It is less tasty than what I used to use(butter etc) earlier                         9
It is good for people who have problem but not for everyone                          9
It cannot be used for all applications I used to use butter for                      8

It is less spreadable                                                                8
It may not be natural and hence may contain substance which are unhealthy            8

Not mentioned                                                                       66




        The perception for Nutralite is split across it being:- a regular butter, a low fat butter,
        a brand of cooking oil and a simple butter substitute.
        Overall no major disadvantage was perceived about the usage of butter substitutes.




                                                                                                 36
                     7.9 Margarine -Awareness And Usage



The figure below shows the awareness of margarine across India, centrewise.



                                                       ALL
                                                                               Yes ,
                                                                             aware of
                                                                             margarine
                                       No , Not                                25%
                                      aware of
                                      margarine
                                        75%


                                                     Base : 1292



              MUMBAI                      DELHI                        CHENNAI                        KOLKATA


                                                                                      Yes ,
                            Yes ,                     Yes ,                         aware of
                          aware of                  aware of                        margarine
                          margarine                 margarine                          1%
                            17%                        2% No , Not
                                                                                          No , Not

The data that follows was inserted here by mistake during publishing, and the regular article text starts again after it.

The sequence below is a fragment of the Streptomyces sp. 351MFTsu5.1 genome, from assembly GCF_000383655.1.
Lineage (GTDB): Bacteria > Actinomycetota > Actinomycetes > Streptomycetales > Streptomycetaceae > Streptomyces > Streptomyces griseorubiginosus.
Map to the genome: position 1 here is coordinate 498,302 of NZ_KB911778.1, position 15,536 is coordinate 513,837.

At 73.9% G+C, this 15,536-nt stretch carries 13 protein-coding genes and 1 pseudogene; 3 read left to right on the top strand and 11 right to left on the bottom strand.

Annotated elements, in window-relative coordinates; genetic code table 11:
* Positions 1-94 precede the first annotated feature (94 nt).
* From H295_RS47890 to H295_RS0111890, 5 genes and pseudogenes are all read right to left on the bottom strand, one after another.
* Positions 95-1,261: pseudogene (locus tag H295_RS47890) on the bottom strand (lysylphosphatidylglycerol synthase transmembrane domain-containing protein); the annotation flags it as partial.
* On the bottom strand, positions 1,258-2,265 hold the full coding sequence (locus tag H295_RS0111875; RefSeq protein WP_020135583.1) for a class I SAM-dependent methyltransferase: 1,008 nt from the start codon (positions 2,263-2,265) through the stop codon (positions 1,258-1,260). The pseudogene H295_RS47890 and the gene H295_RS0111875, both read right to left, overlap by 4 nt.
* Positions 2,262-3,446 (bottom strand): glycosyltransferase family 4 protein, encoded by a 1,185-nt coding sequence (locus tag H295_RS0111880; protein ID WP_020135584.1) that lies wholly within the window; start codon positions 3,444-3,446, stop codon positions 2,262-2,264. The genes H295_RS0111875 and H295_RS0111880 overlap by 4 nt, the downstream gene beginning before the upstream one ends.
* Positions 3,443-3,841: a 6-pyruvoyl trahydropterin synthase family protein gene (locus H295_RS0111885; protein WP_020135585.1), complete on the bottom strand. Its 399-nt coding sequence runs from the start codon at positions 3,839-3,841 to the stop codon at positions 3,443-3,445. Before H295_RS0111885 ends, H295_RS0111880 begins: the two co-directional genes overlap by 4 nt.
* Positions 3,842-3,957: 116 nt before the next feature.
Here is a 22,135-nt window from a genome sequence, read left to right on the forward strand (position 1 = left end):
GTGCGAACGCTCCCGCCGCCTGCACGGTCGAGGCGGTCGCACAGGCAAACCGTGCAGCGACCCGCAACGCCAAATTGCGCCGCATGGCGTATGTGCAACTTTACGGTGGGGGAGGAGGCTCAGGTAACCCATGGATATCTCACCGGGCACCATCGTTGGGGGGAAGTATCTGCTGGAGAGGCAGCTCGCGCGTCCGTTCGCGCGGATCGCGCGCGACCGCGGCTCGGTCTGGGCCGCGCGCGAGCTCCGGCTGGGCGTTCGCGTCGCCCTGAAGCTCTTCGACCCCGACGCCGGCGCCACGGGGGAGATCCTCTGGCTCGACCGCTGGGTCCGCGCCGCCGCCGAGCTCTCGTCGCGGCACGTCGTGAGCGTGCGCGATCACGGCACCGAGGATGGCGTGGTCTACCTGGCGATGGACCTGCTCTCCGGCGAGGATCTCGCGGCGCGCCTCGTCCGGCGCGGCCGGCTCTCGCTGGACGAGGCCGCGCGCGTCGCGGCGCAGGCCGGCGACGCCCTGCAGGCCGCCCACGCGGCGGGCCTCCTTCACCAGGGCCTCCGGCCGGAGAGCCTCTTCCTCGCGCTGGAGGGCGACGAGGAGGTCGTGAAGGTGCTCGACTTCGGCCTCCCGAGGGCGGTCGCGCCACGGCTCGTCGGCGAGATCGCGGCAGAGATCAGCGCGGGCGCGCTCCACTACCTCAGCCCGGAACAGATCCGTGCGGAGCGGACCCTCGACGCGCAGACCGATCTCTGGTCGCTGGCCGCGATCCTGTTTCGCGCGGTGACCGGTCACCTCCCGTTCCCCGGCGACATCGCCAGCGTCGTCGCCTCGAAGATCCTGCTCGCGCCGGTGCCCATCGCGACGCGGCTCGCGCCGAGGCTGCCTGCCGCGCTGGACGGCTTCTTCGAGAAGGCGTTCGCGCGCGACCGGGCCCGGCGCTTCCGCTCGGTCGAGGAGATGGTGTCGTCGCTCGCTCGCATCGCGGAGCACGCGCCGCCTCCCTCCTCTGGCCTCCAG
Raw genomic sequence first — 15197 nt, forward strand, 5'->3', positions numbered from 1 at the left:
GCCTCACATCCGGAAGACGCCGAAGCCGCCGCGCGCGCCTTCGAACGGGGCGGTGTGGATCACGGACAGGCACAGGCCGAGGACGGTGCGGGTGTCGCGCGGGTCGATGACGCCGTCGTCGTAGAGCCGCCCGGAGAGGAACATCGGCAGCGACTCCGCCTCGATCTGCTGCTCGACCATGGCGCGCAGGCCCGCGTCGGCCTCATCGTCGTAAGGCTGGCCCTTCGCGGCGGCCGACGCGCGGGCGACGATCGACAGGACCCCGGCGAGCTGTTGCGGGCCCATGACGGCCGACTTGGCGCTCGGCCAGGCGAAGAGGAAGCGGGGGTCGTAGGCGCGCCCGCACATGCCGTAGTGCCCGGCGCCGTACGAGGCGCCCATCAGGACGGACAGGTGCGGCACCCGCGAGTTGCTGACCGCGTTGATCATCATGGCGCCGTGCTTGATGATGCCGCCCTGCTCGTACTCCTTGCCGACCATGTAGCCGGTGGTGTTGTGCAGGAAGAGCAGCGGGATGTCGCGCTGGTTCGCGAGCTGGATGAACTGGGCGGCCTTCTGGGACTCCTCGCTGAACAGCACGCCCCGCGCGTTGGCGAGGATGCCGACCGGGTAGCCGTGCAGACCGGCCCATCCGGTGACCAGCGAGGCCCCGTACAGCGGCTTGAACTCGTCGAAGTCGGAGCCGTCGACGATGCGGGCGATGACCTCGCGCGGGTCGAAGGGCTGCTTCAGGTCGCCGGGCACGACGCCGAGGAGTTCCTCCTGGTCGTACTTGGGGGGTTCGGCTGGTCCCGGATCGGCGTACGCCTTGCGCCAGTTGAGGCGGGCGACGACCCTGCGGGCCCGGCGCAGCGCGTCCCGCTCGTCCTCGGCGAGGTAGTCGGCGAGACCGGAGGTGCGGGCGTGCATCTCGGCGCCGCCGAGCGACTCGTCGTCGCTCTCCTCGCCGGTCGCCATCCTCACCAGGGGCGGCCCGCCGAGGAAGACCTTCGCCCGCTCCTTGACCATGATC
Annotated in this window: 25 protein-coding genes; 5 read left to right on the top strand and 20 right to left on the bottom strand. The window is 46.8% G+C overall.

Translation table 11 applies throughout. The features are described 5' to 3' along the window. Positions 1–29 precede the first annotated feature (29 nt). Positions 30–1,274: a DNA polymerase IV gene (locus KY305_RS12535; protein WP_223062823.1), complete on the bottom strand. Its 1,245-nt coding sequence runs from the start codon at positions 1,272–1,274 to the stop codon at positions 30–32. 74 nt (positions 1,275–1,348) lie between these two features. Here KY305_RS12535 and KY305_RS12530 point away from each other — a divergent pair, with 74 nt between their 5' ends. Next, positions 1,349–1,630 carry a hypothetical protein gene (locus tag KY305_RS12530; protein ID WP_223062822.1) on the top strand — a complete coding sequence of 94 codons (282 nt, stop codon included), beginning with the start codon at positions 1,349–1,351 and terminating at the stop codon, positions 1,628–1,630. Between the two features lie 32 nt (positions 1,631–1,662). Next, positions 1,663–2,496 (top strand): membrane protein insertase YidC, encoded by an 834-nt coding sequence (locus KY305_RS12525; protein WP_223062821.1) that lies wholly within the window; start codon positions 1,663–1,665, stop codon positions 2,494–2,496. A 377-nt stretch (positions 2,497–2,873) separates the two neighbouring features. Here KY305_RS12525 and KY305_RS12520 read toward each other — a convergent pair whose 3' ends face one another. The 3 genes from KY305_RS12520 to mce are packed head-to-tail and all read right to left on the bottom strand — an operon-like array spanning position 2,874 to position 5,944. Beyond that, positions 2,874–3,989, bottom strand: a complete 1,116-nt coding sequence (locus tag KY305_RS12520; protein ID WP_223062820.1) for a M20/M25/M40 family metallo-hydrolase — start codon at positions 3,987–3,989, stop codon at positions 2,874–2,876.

No , Not                  aware of                     aware of
  No , Not                                                margarine                     margarine
                                 aware of
 aware of                        margarine                    99%                           22%                    Yes ,
 margarine                         98%                                                                           aware of
   83%                                                                                                           margarine
                                                                                                                   78%

             Base : 307                Base : 320                      Base : 327                         Base : 338




   The overall awareness awareness of Margarine is extremely low and almost
   negligible in Chennai. In cities like Kolkata the awareness levels are much higher as
   a result of the launch of „Spread It‟ for which there were heavy campaigns on air to
   advertising it.




                                                                                                     37
  7.10 Consumer understanding of Margarine / Butter Substitutes


The awareness of margarine or butter substitutes is low at a spontaneous level. However,
as the discussion progressed most seem aware of the product recalling the advertisement
for the same, the brand being recalled as Amul Lite and Nutralite.
The non users had no tangible perception on taste and displayed a degree of indifference
to the product. They attributed this indifference to the „Amul habit‟ which was difficult to
break. Moreover, they perceived no requirement for this product in their lifestage.
Some positive associations were that it was easy to spread as it melts easily.
The negative associations were that it was very scattered as consumers had not really
interacted with this. Some mentioned the Bland taste, not being salty enough, and also
being hard and thus not easy to spread, There was no clarity on whether this product is
healthy or unhealthy. The consumers who seek knowledge (due to health problems in the
family) generally enquire from doctors. In Kolkata where the awareness is high the